Fair Labor Standards Act (FLSA)

HR Glossary for HR Professionals

Glossary of the most common HR terms and acronyms to assist professionals navigating the ever-growing and ever-changing world of HR terminology.

Fair Labor Standards Act (FLSA)

What is FLSA?

FLSA is the Fair Labor Standards Act, a US federal law that establishes minimum wage and overtime pay, recordkeeping, and child labor standards that affect full-time and part-time workers. The Wage and Hour Division (WHD) of the U.S. Department of Labor (DOL) enforces the FLSA. For a full reference guide on all things FLSA, click here.

Exempt vs non-exempt

As part of the Fair Labor Standards Act (FLSA), employers are required by law to to pay non-exempt employees overtime for every hour worked in excess of 40 hours. These laws were put in place in order to assure fair workplace standards for all employees.  

 

Non-exempt employees working more than 40 hours in a work week are eligible for overtime. These employees should receive a minimum of 150% their regular pay rate for any hour worked in excess of 40 hours for that particular work week. On a federal level, there is no maximum limit to overtime unless an individual is younger than 16. All employee hours should be documented according to Department of Labor (DOL) standards.

 

Employers are not responsible for paying overtime to employees labeled “exempt.” See who’s exempt.

 

The Fair Labor Standards Act (FLSA) also requires employers to post overtime and minimum wage standards in high traffic, clearly visible areas in the workplace. These posters should be accessible to all employees and prospective employees.

As a general rule, most employers are required to abide by overtime laws set by FLSA.

FLSA Changes in 2020

On December 12, 2019 the Department of Labor (DOL) announced a Final Rule that allows employers to more easily offer perks and benefits to their employees.

 

The Final Rule marks the first significant update to the regulations that govern regular rate requirements under the Fair Labor Standards Act (FLSA) in over 50 years. The requirements define what forms of payment employers include and exclude in the FLSA’s “time and one-half” calculation when determining overtime rates.

 

The previous regulatory landscape left employers uncertain about the role that perks and benefits play when calculating the regular rate of pay. The new rule clarifies which perks and benefits must be included in the regular rate of pay, as well as which perks and benefits an employer may provide without including them in the regular rate of pay.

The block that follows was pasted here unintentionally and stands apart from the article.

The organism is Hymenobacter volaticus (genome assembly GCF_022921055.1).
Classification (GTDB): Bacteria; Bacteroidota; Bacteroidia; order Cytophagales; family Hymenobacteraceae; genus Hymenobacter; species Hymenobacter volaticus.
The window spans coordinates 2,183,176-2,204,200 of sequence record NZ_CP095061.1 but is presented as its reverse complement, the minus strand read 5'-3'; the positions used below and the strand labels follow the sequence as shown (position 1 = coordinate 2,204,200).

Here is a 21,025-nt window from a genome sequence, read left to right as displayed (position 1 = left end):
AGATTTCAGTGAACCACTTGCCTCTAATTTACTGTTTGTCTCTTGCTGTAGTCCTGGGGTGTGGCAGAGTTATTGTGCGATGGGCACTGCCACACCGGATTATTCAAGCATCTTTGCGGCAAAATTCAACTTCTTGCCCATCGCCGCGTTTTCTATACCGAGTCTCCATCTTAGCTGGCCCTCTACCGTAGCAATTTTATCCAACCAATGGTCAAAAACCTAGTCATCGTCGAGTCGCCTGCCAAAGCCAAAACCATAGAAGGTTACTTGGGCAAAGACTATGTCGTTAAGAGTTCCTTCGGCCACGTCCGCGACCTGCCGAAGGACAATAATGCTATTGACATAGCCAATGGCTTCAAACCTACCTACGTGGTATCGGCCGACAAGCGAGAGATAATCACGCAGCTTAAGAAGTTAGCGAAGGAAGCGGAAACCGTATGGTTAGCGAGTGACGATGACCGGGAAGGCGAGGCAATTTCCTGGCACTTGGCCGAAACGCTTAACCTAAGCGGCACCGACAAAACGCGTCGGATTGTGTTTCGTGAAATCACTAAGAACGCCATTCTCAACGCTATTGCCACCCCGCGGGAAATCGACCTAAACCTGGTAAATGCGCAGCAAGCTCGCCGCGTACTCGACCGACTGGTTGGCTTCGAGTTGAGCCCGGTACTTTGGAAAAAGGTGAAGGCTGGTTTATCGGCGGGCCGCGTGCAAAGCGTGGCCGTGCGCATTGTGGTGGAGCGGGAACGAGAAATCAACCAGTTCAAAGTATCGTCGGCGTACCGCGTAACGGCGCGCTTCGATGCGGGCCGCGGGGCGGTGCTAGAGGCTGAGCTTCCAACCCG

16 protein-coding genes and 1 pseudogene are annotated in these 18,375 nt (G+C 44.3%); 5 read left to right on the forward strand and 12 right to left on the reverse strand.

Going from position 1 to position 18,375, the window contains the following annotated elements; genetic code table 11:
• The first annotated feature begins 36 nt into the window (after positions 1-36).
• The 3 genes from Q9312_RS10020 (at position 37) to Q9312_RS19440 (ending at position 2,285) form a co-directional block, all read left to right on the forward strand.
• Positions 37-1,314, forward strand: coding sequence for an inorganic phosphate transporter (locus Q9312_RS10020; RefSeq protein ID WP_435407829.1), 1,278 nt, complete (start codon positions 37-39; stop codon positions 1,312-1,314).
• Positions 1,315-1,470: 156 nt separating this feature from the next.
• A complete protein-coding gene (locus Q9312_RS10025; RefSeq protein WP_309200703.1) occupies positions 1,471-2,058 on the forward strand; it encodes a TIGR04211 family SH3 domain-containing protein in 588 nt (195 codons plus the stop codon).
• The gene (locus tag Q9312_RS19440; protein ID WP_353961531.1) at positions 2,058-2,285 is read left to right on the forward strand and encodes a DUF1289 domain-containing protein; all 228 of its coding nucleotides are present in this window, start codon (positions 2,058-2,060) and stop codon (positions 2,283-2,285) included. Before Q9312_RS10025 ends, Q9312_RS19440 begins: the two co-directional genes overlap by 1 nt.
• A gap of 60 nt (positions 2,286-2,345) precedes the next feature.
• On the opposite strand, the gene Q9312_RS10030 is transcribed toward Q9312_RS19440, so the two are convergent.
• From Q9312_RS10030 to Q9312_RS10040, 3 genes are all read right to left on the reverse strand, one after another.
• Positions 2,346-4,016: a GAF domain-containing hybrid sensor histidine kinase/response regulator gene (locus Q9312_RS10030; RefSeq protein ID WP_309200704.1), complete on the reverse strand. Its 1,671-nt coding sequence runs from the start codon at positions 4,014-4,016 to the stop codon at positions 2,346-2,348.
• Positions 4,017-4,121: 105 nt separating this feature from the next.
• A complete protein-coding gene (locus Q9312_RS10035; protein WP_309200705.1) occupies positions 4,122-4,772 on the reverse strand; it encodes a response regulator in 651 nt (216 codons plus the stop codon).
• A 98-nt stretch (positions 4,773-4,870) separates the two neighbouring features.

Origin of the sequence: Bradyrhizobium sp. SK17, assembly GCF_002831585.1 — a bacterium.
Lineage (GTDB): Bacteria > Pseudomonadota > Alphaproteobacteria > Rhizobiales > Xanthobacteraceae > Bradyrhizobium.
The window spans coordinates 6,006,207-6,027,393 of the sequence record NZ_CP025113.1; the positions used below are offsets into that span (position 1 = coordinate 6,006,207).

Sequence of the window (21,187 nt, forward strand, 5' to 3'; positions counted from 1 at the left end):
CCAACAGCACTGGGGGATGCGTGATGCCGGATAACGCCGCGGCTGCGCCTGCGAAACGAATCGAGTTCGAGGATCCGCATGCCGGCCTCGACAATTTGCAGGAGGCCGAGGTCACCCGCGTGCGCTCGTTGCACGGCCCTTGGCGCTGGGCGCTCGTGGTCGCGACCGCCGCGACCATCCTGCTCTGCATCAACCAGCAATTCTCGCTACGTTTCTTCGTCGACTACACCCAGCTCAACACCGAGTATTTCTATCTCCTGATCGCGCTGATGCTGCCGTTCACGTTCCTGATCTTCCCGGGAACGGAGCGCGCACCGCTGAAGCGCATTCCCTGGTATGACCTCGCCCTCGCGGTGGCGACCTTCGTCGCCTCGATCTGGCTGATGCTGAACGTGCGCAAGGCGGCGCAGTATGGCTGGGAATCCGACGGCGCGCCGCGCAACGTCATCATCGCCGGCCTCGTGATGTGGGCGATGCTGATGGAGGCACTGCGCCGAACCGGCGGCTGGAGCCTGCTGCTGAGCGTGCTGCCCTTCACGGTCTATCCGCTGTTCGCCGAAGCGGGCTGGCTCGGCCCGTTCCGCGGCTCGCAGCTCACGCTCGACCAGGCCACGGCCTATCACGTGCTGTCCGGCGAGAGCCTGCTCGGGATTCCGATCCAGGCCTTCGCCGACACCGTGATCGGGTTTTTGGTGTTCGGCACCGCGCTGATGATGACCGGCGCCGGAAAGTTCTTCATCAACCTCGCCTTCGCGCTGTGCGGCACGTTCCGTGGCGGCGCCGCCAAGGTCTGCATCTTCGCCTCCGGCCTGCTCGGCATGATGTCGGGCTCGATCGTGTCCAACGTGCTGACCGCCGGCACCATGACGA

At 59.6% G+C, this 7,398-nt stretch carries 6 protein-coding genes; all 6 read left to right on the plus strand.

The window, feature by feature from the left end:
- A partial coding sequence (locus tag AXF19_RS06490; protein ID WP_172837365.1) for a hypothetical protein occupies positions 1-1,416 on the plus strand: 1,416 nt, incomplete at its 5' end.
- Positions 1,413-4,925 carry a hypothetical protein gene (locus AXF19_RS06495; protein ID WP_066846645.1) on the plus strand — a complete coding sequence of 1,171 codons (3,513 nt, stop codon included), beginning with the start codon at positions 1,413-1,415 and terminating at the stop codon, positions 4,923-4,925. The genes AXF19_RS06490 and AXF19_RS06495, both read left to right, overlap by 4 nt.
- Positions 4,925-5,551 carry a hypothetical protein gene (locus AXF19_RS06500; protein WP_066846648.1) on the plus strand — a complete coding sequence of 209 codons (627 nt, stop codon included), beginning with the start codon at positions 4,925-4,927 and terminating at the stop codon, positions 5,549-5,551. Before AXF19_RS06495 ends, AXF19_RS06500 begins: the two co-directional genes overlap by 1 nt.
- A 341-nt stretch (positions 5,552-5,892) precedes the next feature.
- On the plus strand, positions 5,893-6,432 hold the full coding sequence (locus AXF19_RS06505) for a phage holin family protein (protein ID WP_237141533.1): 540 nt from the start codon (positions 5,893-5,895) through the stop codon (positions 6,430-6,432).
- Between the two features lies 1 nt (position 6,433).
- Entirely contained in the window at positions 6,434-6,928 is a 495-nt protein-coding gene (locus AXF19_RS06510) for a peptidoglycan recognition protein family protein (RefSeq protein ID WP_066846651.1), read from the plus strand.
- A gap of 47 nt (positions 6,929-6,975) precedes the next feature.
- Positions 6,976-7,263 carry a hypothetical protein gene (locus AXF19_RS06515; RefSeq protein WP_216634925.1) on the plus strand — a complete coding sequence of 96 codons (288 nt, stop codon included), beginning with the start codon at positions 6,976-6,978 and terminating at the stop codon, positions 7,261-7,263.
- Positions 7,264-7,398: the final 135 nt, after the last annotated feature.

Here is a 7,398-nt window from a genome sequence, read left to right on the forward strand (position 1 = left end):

The DOL clarifies the regulations to confirm that employers may exclude the following from an employee’s regular rate of pay:

 

  • Cost of providing certain parking benefits, wellness programs, onsite specialist treatment, gym access, and fitness classes, employee discounts on retail goods and services, certain tuition benefits (whether paid to an employee, an education provider, or a student-loan program), and adoption assistance; 
  • Payments for unused PTO (paid leave); 
  • Payments of certain penalties required under state and local scheduling laws; 
  • Reimbursed expenses including cellphone plans, credentialing exam fees, organization membership dues, and travel, even if not incurred “solely” for the employer’s benefit; and clarifies that reimbursements that do not exceed the maximum travel reimbursement under the Federal Travel Regulation System or the optional IRS substantiation amounts for travel expenses are per se “reasonable payments”; 
  • Certain sign-on bonuses and longevity bonuses; 
  • Cost of office coffee and snacks to employees as gifts; 
  • Discretionary bonuses, by clarifying that the label given a bonus doesn’t determine whether it’s discretionary or providing additional examples and; 
  • Contributions to benefit plans for accident, unemployment, legal services, or other events that could cause future financial hardship or expense.

 

Additionally, the Final Rule includes clarification that the label given a bonus doesn’t determine whether it’s discretionary, and provides fact-based examples of discretionary bonuses that may be excluded from an employee’s regular rate of pay under the FLSA. The DOL has also made two substantive changes to the existing regulations.

 

  1. The DOL eliminates restrictions that “call-back” pay and other payments similar to call-back pay must be “infrequent and sporadic” to be excludable from an employee’s regular rate while maintaining that such payments must not be prearranged.  
  2. The DOL updated its regulations pertaining to the “basic rate,” under the FLSA as an alternative to the regular rate under specific circumstances. Under the Final Rule, employers using an authorized basic rate may exclude from the overtime computation any additional payment that would not increase total overtime compensation by more than 40 percent of the higher of the applicable local, state, or federal minimum wage a week on average for the overtime workweeks in which the employer makes the payment. 

 

The Final Rule will officially publish on December 16, 2019, in the Federal Register, with an effective date of January 15, 2020

Related Terms: Minimum Wage, Overtime Pay

« Back to Glossary Index
Top